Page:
CleanAir Solutions Blog
For decades, the main focus for environmental researchers and scientists was on determining what to do about the ever-worsening quality of our planet’s outdoor air.
Much was published about ozone layer depletion, harmful ultraviolet rays, increasing levels of fossil fuels emissions, and volatile organic compounds. It was just one scary editorial after another.
But now, the research focus has shifted. Suddenly, wherever you turn, there is discussion about the ever-worsening quality of our indoor air supply.
There are a variety of reasons for this, ranging from new airtight construction standards to an ever-increasing focus on do-it-yourself home renovations to new research showing how many cleaning and personal care products are not as safe as we thought them to be.
The good news is, there is much you can do to control the quality of your indoor air.
In this article, we will share five of our favorite steps to achieve cleaner, fresher air inside your home.
1. Tune in to Air Quality Ontario
In 2015, Ontario transitioned from using the Air Quality Index to the Air Quality Health Index, indicating the increasing focus on the negative side effects of breathing toxic outdoor air.
There will always be a link between the quality of air outside your home and the quality of air inside your home, but never more so than when that outside air is leaking in and you don’t even know it.
Of course, sometimes you open doors or windows and let the outside air in. But more frequently, and especially if you live in an older home, that outside air is getting in through leaky seals and degraded weather stripping.
By tuning in to Air Quality Ontario’s Health Index daily, you can find out what the airborne risk level is for that day.
With that information, you can make the choice to open windows or doors for some extra ventilation. And you can work toward sealing up leaky seals and weather stripping so you can control whether or not that outdoor air comes inside your home.
2. Have your home’s indoor air quality tested
Tests have now been developed that can be conducted inside your home to determine the levels of airborne toxins and carcinogens. Airborne pollutants can include troublemakers such as mould and mildew spores, dust mites, pet dander, carbon dioxide, carbon monoxide, radon, insect and rodent debris, and similar others.
But there are many other toxins that you might never suspect would be hiding inside your indoor air supply. Off-gassing from craft glues and supplies, DIY home repair adhesives, volatile organic compounds from your stove or nearby garaged vehicles, and fumes from carpeting and draperies may also be present.
The indoor air quality test takes 72 hours. It is so quiet and unobtrusive you will forget it is even there. Yet when the test is finished running, you will receive a comprehensive list of all toxins detected in your indoor air and notes about which ones show levels that may affect your family’s health.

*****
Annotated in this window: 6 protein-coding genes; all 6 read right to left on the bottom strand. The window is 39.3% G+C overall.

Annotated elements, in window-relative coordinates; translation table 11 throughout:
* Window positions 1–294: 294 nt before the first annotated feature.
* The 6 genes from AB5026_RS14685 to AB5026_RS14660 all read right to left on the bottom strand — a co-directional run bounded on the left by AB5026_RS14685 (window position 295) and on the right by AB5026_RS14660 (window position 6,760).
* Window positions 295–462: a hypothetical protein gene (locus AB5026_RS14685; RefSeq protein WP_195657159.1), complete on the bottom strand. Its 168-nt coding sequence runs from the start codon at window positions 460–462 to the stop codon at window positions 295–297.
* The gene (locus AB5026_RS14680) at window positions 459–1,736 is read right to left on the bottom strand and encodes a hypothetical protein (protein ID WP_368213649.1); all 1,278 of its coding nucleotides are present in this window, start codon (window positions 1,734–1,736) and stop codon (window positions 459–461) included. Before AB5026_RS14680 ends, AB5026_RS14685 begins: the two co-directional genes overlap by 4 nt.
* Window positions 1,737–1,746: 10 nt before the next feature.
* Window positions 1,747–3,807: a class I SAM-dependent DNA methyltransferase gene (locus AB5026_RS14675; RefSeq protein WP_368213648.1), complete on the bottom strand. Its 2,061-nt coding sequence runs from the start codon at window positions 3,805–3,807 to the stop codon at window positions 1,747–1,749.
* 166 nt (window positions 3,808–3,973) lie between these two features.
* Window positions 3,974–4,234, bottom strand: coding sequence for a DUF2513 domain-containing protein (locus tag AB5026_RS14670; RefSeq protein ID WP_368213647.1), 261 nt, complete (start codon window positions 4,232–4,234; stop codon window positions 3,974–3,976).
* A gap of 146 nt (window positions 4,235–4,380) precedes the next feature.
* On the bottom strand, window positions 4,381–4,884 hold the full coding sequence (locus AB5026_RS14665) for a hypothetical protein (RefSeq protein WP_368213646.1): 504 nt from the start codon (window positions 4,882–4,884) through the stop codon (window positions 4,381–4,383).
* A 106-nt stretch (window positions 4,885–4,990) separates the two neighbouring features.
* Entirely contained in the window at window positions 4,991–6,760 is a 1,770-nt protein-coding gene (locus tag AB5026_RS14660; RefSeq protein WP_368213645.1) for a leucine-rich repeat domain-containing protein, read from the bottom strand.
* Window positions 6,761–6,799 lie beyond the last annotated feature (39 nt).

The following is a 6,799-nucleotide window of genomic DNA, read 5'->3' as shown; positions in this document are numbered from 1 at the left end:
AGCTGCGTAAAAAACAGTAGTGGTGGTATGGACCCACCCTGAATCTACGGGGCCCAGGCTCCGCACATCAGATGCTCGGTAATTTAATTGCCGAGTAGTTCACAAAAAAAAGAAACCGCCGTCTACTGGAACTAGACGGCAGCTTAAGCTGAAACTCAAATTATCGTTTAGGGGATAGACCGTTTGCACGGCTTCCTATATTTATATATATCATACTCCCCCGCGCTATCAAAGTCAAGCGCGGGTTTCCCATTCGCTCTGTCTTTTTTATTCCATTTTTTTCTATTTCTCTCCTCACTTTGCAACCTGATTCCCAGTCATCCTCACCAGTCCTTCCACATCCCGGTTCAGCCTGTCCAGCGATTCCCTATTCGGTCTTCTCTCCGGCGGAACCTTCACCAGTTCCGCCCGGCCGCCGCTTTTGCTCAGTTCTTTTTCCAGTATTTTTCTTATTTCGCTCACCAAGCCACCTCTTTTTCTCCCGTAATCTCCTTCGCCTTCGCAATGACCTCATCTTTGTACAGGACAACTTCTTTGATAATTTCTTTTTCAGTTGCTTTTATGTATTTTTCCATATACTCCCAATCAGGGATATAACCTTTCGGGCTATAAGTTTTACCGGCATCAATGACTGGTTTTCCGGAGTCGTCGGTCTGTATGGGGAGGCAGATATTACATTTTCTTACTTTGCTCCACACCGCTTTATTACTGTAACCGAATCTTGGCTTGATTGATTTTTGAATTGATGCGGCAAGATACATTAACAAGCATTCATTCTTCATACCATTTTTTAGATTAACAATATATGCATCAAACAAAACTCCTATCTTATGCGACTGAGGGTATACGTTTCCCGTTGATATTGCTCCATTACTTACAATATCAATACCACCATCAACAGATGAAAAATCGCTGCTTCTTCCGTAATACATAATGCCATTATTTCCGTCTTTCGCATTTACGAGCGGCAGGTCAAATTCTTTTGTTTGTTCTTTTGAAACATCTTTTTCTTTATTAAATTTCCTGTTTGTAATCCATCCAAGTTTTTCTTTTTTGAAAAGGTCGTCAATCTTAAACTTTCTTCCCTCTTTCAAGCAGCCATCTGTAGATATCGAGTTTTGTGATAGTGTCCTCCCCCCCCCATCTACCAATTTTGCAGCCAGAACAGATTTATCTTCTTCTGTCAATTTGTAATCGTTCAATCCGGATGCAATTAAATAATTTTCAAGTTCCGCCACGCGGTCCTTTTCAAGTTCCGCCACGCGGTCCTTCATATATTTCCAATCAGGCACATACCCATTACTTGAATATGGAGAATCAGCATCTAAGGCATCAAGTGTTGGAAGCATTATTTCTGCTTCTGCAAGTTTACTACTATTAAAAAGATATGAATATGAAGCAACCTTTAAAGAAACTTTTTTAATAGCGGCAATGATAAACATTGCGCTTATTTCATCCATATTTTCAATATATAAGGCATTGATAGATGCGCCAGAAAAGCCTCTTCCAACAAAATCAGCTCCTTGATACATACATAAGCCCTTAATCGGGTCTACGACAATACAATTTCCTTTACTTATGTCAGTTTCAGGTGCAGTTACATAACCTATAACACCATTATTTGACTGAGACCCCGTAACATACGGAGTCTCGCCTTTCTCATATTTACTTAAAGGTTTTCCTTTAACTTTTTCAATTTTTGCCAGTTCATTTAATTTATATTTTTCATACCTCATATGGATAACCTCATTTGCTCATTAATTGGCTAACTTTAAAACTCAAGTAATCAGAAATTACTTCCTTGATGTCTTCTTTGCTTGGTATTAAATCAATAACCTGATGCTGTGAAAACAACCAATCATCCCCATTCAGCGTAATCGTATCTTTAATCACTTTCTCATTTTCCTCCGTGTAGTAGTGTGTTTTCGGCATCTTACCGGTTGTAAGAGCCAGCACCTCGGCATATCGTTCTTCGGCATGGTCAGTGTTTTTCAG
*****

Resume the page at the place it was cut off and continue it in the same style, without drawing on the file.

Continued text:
This can give you solid information to work from in crafting an indoor air purification program.
3. Replace all your home filters
Your air conditioning filter, of course, needs regular monthly attention. The more clogged that filter gets, the more likely trapped dust and debris will get pushed out along with your indoor air back into your home.
This means you will be breathing in those toxins along with your air.
Other filters you will want to replace regularly include your vacuum filter (if applicable) and any portable appliance filters you may be using (examples could include a dehumidifier or humidifier, air purifier, air filtration unit, HEPA filter, etc.).
You should plan to replace your HVAC filter at least monthly and other filters according to the manufacturer’s instructions and your level of usage.
4. Have your air ducts professionally cleaned and sanitized
If you think your HVAC filters get dirty, just imagine what the insides of your air ducts must look like! The truth is, most homes have never had their interior air duct system—the system they rely on to transport temperature-controlled air from the central HVAC unit to each room in their home—professionally cleaned.
If your home is brand-new and built to be airtight, this might not be an issue. But if you are living in a home that is older than a decade and you have no record that the home has ever had this service, the condition of your inside air ducts is probably not unlike what your countertops would look like if you left home and didn’t return for 10 years.
There may be dust, debris, mould and mildew, fungal matter, pet dander and hair, insect remains, pollen, residue from personal and cleaning products and more—all trapped inside your air ducts. Every time your HVAC unit cycles on, this trapped debris get pushed out into your home air supply, where you then breathe them in.
A professional air duct cleaning will take half a day at most (depending on the size of your space), and will leave your inside air ducts squeaky clean, fresh, and sanitized. It will be like hitting the “reset” button on your indoor air quality.
5. Dehumidify as needed
Summer weather can produce just the right conditions for mould and mildew spores to germinate and multiply quickly. Hot spot areas inside your home tend to be areas that are naturally more humid already, such as the bathrooms, laundry room, kitchen, attic, and basement.
This will help you sidestep the inconvenience and expense of cleaning up mould or mildew.
Give Us a Call
For help purifying your indoor air, give us a call at 905-544-2470 or contact us online.